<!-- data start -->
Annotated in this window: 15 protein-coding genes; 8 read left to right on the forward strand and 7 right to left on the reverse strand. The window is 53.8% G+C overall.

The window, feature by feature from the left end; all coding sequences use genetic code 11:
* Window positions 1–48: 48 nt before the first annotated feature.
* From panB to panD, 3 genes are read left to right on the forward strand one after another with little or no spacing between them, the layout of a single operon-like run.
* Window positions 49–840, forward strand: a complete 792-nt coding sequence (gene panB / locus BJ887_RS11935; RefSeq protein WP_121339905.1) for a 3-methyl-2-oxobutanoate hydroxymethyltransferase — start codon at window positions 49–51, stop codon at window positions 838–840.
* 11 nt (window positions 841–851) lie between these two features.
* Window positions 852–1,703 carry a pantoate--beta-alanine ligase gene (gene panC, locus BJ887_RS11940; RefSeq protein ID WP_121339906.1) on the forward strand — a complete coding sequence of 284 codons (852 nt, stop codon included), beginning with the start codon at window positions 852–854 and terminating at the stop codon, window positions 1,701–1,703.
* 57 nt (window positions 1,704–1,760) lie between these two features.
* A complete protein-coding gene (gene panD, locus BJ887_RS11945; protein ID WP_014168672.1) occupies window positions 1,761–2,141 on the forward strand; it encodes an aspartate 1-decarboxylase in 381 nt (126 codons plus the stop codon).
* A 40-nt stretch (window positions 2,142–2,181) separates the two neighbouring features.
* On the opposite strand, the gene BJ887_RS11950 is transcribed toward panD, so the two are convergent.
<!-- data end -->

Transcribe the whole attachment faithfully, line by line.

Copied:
Annotated in this window: 15 protein-coding genes; 8 read left to right on the forward strand and 7 right to left on the reverse strand. The window is 53.8% G+C overall.

The window, feature by feature from the left end; all coding sequences use genetic code 11:
* Window positions 1–48: 48 nt before the first annotated feature.
* From panB to panD, 3 genes are read left to right on the forward strand one after another with little or no spacing between them, the layout of a single operon-like run.
* Window positions 49–840, forward strand: a complete 792-nt coding sequence (gene panB / locus BJ887_RS11935; RefSeq protein WP_121339905.1) for a 3-methyl-2-oxobutanoate hydroxymethyltransferase — start codon at window positions 49–51, stop codon at window positions 838–840.
* 11 nt (window positions 841–851) lie between these two features.
* Window positions 852–1,703 carry a pantoate--beta-alanine ligase gene (gene panC, locus BJ887_RS11940; RefSeq protein ID WP_121339906.1) on the forward strand — a complete coding sequence of 284 codons (852 nt, stop codon included), beginning with the start codon at window positions 852–854 and terminating at the stop codon, window positions 1,701–1,703.
* 57 nt (window positions 1,704–1,760) lie between these two features.
* A complete protein-coding gene (gene panD, locus BJ887_RS11945; protein ID WP_014168672.1) occupies window positions 1,761–2,141 on the forward strand; it encodes an aspartate 1-decarboxylase in 381 nt (126 codons plus the stop codon).
* A 40-nt stretch (window positions 2,142–2,181) separates the two neighbouring features.
* On the opposite strand, the gene BJ887_RS11950 is transcribed toward panD, so the two are convergent.